I write this article five days after the Hamas massacre of Jews in Israel. It is one of the most difficult articles I have ever written. We cry bitter tears over the more than twelve hundred beautiful precious souls that were cruelly and inhumanely snuffed out. We are paralyzed by the sheer magnitude of the horror that our brethren experienced. We imagine their terror, the agony of knowing they are about to die, the unbearable trauma of watching their loved ones tortured to death, and the sheer pain of their own death. We imagine and we cringe. We wring our hands. We close our eyes, but the images remain.

We are in grief. We are in mourning. We are numb. And we are enraged. We want to rise like lions and reverse this tragedy. We want to… Read More »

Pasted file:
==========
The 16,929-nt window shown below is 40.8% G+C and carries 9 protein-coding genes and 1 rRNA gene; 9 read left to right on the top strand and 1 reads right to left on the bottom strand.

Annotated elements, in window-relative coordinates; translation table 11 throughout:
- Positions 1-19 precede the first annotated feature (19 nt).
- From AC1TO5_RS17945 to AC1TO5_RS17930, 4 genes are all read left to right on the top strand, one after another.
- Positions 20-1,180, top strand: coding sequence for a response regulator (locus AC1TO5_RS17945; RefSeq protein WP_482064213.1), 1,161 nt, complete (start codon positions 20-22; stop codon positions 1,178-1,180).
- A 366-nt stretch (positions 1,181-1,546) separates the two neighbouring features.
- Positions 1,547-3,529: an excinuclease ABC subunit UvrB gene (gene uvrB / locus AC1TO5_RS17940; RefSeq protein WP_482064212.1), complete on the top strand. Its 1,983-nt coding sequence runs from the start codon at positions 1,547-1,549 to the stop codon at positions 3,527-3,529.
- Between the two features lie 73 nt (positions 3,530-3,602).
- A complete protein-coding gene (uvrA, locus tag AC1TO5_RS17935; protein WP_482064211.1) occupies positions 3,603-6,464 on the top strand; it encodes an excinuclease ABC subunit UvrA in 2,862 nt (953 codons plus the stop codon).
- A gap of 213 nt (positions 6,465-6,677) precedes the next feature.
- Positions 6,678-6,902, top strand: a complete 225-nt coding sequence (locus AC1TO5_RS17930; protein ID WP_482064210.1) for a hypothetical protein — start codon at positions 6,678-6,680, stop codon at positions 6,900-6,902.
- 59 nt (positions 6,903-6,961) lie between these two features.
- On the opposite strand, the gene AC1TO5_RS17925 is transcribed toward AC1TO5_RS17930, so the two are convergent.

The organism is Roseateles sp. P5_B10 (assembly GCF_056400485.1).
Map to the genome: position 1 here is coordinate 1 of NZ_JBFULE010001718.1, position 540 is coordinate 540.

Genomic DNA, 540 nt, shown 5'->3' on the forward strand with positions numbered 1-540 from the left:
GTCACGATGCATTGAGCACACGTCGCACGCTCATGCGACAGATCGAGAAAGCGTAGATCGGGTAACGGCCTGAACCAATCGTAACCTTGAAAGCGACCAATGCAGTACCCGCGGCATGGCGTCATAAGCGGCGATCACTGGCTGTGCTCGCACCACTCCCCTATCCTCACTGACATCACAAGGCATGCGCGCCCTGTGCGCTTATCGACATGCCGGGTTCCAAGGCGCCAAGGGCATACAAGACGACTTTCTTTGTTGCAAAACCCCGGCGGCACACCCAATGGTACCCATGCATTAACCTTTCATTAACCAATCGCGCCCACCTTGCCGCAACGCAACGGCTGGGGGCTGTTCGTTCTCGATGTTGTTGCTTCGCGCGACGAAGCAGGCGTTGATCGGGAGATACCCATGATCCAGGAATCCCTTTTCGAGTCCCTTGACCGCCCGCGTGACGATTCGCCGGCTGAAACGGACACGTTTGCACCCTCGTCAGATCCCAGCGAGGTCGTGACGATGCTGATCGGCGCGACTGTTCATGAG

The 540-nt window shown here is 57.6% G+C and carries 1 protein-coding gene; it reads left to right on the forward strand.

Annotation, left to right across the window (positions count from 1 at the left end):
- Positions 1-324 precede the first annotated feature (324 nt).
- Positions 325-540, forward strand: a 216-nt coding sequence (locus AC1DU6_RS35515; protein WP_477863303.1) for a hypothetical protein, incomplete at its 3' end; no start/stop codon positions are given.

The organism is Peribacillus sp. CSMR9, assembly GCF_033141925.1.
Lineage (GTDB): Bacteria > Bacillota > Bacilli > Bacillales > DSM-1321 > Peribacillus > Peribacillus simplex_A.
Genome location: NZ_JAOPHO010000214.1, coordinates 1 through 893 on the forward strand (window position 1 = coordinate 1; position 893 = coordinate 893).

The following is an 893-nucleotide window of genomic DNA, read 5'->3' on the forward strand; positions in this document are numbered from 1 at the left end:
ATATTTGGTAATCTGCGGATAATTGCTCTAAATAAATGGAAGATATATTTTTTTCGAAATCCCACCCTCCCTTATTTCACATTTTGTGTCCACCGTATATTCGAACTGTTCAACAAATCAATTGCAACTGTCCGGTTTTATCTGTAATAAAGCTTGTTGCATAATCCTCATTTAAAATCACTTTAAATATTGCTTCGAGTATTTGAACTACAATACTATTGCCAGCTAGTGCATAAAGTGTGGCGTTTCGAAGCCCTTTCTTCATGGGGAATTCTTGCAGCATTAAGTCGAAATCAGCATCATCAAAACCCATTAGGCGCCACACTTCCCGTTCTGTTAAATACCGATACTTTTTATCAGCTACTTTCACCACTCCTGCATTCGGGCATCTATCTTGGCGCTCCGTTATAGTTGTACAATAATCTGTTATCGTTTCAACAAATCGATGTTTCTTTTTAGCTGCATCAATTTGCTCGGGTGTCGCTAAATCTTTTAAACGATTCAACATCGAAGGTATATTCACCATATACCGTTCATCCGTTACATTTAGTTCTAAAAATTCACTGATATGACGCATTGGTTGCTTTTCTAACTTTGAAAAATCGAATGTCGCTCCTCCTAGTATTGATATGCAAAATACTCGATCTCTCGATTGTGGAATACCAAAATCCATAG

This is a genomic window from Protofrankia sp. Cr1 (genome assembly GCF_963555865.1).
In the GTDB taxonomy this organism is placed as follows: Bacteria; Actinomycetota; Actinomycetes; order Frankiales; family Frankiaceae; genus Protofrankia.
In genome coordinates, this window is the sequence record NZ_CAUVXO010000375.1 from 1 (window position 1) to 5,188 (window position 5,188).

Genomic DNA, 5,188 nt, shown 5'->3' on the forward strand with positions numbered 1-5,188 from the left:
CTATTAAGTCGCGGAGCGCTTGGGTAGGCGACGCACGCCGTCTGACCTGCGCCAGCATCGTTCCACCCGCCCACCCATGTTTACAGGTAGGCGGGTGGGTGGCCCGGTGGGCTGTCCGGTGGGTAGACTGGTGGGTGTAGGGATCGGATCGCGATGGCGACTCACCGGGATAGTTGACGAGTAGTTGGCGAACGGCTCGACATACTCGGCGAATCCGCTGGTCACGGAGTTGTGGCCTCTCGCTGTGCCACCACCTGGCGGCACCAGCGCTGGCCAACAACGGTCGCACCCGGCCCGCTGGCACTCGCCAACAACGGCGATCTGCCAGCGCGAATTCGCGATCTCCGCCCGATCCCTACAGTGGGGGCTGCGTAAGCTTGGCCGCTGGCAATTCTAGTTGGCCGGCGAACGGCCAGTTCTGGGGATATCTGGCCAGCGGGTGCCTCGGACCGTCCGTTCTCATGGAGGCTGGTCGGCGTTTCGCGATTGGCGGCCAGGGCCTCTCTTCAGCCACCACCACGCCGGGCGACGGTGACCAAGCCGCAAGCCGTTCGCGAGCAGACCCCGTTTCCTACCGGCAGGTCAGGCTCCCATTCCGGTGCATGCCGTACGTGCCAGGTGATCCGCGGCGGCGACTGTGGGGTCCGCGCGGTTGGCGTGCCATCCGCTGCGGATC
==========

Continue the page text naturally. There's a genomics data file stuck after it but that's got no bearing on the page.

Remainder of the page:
Sol calls the Rabbi. “Rabbi, I am preparing for the end. I am searching for the right rabbi to officiate at my funeral and give the eulogy. So, I am shopping around for the right one. It all depends, of course, on the price.

Sol was wealthy but stingy, and a tough guy.

“Rabbi, how much would you charge to do my eulogy?” The Rabbi responds: Depends on what you want. If you want a super deluxe package, it costs $10,000.

For that, you get a beautiful eulogy, during which I cry. For $5000 you can get a deluxe package. I give a beautiful eulogy, I say beautiful things about you, but no tears.

Rabbi! That’s too expensive. What can I get for 500 bucks?  “For 500 dollars,” says the rabbi, “I will… Read More »

What is the key to “happiness?”

A young man, fresh out of business school, answered a want-ad for an accountant. He was interviewed by a very nervous man who ran a three-man business: